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As per the wiki entry for Ext2,"In Linux the block size is limited by the architecture page size."

I think the restriction is due the fact in a typical file system(say ext2) data is handled in terms of pages and hence it gives more performance to use architecture page size.

My question is : Can you point me where exactly this restriction is implemented ? So I won't be able to format lesser than page size(typically 4k) ?


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See win.tue.nl/~aeb/linux/lk/lk-9.html, the page size may be retrievable using getpagesize(). – Ofir Sep 21 '11 at 4:58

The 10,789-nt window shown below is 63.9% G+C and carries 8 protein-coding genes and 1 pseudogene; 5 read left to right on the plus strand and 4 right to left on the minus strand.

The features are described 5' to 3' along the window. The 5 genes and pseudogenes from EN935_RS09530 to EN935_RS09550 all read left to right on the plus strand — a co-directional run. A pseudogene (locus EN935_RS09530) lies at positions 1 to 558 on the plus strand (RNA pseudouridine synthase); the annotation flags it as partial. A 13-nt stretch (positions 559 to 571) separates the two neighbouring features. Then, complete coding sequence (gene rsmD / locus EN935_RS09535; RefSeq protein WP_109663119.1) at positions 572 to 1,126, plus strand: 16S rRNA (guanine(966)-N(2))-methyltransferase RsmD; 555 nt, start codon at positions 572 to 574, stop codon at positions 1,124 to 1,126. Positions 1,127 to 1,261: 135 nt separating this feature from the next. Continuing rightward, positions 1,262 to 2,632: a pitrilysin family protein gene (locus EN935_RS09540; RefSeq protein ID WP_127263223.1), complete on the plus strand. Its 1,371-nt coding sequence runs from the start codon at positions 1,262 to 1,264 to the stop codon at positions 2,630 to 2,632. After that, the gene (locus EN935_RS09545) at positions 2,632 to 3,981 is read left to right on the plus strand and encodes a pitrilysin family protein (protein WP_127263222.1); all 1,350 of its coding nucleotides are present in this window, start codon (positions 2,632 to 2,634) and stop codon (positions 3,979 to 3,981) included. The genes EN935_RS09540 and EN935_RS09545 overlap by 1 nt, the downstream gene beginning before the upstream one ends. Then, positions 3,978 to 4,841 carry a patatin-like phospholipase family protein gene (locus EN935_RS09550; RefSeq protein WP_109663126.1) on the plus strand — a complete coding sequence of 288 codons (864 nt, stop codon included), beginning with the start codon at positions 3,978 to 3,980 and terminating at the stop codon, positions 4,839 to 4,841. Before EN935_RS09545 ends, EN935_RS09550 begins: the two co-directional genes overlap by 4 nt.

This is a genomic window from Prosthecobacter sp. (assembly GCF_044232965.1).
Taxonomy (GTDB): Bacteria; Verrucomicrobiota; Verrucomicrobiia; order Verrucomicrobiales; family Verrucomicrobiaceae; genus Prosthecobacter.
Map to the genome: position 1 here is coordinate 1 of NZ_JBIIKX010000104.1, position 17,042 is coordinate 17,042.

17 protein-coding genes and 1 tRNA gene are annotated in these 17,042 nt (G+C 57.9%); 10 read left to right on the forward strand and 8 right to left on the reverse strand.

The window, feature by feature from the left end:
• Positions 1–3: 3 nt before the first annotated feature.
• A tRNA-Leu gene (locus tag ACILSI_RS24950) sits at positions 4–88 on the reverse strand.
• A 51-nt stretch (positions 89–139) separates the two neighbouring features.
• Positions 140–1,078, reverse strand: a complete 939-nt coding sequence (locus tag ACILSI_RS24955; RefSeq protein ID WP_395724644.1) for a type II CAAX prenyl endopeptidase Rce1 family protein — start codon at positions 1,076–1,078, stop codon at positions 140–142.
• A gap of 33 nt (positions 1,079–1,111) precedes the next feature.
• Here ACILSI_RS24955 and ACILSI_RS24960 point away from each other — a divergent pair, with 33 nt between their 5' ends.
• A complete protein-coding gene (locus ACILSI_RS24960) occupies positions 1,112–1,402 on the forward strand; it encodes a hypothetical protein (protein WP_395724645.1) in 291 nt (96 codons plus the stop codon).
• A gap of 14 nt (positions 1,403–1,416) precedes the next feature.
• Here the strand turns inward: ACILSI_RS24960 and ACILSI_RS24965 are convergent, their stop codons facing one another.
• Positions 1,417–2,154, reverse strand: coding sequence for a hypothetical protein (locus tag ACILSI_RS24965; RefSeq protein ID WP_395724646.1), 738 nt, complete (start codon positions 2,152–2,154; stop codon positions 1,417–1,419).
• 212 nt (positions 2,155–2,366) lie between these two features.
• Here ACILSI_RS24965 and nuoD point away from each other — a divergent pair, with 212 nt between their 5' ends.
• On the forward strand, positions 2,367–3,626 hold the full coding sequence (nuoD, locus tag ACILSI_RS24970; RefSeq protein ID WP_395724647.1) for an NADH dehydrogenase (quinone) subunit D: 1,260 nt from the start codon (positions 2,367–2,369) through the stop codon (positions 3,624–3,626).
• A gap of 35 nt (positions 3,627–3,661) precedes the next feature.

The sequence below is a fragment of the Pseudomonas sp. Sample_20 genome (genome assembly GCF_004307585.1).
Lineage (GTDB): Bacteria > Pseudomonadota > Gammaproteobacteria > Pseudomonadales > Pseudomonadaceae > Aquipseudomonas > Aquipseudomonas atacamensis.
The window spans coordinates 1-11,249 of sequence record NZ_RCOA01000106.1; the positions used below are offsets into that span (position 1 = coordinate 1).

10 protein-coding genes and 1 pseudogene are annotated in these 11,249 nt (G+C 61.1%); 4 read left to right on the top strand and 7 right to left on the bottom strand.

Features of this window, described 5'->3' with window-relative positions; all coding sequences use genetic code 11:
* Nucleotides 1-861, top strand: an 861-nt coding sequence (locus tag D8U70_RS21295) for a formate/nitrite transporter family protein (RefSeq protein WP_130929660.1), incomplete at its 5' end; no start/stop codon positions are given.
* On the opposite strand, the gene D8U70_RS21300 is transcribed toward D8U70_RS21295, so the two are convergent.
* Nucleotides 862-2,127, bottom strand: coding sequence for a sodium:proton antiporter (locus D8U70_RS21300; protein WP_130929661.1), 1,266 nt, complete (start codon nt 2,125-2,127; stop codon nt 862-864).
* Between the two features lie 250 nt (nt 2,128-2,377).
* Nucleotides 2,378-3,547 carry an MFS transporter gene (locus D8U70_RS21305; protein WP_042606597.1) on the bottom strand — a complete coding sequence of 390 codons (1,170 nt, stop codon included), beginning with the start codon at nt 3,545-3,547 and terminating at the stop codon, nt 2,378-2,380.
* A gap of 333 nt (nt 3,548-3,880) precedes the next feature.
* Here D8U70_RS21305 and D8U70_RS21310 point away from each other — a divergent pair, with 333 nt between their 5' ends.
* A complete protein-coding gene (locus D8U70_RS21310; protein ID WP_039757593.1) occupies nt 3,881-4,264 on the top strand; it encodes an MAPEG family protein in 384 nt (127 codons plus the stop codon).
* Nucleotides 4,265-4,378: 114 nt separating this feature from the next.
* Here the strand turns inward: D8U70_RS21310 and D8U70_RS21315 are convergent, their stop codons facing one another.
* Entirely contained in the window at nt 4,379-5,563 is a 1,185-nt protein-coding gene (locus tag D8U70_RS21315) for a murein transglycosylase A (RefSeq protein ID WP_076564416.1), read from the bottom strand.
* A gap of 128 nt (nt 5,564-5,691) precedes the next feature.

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The limit on ext2 block size with respect to page size is an upper bound; ext2 blocks may be 1024, 2048, or 4096 bytes on an architecture with 4k pages. On architectures such as Alpha that have 8k pages, a block size of 8192 bytes would be valid, but such filesystems would not be usable on systems with a smaller page size.

See Documentation/filesystems/ext2.txt in the Linux kernel source for more information.

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